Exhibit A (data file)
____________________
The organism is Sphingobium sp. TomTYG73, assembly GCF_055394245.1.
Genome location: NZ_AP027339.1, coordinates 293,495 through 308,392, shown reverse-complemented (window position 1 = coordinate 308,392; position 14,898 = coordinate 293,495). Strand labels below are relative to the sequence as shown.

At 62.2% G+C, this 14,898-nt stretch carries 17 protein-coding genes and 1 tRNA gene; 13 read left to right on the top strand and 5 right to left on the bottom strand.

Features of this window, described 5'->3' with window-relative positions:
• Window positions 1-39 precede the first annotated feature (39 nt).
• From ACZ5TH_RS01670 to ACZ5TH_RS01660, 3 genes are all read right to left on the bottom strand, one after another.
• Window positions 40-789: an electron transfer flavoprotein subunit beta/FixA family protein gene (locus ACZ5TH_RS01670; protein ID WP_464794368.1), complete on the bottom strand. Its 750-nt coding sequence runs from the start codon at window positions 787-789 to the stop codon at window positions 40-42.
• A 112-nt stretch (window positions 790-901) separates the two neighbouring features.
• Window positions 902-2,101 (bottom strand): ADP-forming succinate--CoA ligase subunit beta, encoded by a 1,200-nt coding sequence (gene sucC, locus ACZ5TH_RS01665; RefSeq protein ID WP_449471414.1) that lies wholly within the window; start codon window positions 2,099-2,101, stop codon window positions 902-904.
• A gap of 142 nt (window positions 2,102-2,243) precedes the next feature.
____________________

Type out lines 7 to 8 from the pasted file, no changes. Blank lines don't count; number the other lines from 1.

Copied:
• Window positions 40-789: an electron transfer flavoprotein subunit beta/FixA family protein gene (locus ACZ5TH_RS01670; protein ID WP_464794368.1), complete on the bottom strand. Its 750-nt coding sequence runs from the start codon at window positions 787-789 to the stop codon at window positions 40-42.
• A 112-nt stretch (window positions 790-901) separates the two neighbouring features.